An approach to decision making.
MCKNOTES ON DECISION MAKING
We are all faced with making decisions every day of our lives. The lion’s share of the choices we make have little impact, other than the stress they cause us when we’re in the midst of deciding which way to go.
Our choices are determined by all sorts of external factors. For example, if we go grocery shopping, we’re faced with price differences often weighed against quality options. The options we take often depend on what we can or cannot afford. Quality is not always a significant part of our decision, but if we’re choosing laundry detergent, we want a product we know we can depend on to thoroughly clean our clothes. Sometimes there are so many choices, we give up and just grab whatever looks reasonable. I generally try to stay with the same products I have purchased in the past, but I find that there always seem to be new and improved versions with different packaging, added fragrances and so on. Maybe it’s my imagination, but grocery shopping used to be simpler.
As much as I’d like to remove myself from the stress of grocery shopping, I find that if I don’t do it myself, I’m just not always happy with the choices someone else makes for me. When I buy catsup, I know what brand I like. I don’t care as much about the price as I do about the quality of the condiment.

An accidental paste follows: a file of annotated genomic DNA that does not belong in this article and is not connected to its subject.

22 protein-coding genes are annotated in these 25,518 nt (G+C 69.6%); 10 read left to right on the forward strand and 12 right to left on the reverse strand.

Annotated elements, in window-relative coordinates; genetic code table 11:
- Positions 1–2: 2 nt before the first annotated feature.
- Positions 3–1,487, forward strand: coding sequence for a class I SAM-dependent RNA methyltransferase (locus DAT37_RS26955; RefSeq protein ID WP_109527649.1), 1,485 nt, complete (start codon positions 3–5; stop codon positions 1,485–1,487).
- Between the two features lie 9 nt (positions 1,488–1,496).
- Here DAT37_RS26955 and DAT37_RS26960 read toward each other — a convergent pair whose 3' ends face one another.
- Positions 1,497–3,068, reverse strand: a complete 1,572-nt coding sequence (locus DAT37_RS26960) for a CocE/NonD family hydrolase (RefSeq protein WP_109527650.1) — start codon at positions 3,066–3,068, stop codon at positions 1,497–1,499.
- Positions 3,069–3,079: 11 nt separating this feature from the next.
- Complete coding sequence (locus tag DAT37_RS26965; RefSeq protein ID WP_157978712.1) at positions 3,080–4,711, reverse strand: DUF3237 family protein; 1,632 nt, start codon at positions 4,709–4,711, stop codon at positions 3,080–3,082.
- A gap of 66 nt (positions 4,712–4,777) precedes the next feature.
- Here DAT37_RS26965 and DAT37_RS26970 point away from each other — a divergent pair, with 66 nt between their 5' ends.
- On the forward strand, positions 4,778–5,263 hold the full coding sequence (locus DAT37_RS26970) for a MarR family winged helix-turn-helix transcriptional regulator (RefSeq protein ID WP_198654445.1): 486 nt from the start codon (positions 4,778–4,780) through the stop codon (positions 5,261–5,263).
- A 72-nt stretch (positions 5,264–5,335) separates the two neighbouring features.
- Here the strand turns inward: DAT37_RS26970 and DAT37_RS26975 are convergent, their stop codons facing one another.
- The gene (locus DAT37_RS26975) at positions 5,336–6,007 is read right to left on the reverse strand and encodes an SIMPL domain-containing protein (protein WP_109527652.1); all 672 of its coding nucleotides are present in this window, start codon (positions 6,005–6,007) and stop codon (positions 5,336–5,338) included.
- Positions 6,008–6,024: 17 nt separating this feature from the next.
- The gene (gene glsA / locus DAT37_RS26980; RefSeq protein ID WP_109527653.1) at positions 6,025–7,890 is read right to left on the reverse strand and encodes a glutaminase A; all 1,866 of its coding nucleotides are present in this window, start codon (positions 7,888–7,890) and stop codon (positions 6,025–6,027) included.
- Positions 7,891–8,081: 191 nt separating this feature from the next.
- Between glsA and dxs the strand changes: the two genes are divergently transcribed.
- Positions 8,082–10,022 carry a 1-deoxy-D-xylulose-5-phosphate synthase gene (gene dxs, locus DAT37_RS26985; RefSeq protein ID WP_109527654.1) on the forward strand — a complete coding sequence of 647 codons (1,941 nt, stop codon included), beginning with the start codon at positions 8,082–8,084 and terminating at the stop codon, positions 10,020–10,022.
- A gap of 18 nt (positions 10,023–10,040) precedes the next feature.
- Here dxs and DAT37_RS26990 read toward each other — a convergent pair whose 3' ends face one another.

As I said earlier, most of these decisions make little difference in the scheme of life. More important decisions can really put pressure on an individual, especially when it comes to big ticket items or the performance of the items we purchase.
Major life decisions are always difficult. High school students have to look ahead to the future and make a choice as to what might be a good way to make a living. These days we know that people change directions sometimes. We have learned that we have the ability to “reinvent” ourselves. I’m not talking about a new image but rather something much more practical that will serve our needs and those of the people who depend on us either financially or in other ways.
We are often drawn to do what we think will find the approval of others. While it’s sensible to look ahead with an eye towards what others might think, I have learned that the most important person to please is me. If I cannot justify my decisions, certainly no one else will do it for me. Others may or may not understand my choice or why I have taken a particular direction, but my decisions will most significantly affect me. Only I know all of the factors that need consideration to make decisions I’m going to have to live with. If someone is disappointed with my choice, so be it.
Young people are forced into really difficult life decisions which are often in conflict with what their parents might choose. Of course, young people need to listen to the guidance their parents offer, but the final decision really has to be something they feel is right for them. Most of us resent being forced into decisions that don’t really reflect our own wishes. Sometimes, we learn that our elders might have been right, but it’s this sort of lesson we must learn for ourselves. It is also clear that avoiding decisions is a choice with consequence. Inaction has its own result.
Finally, it was Oscar Wilde who said: “Be yourself; everyone else is taken.”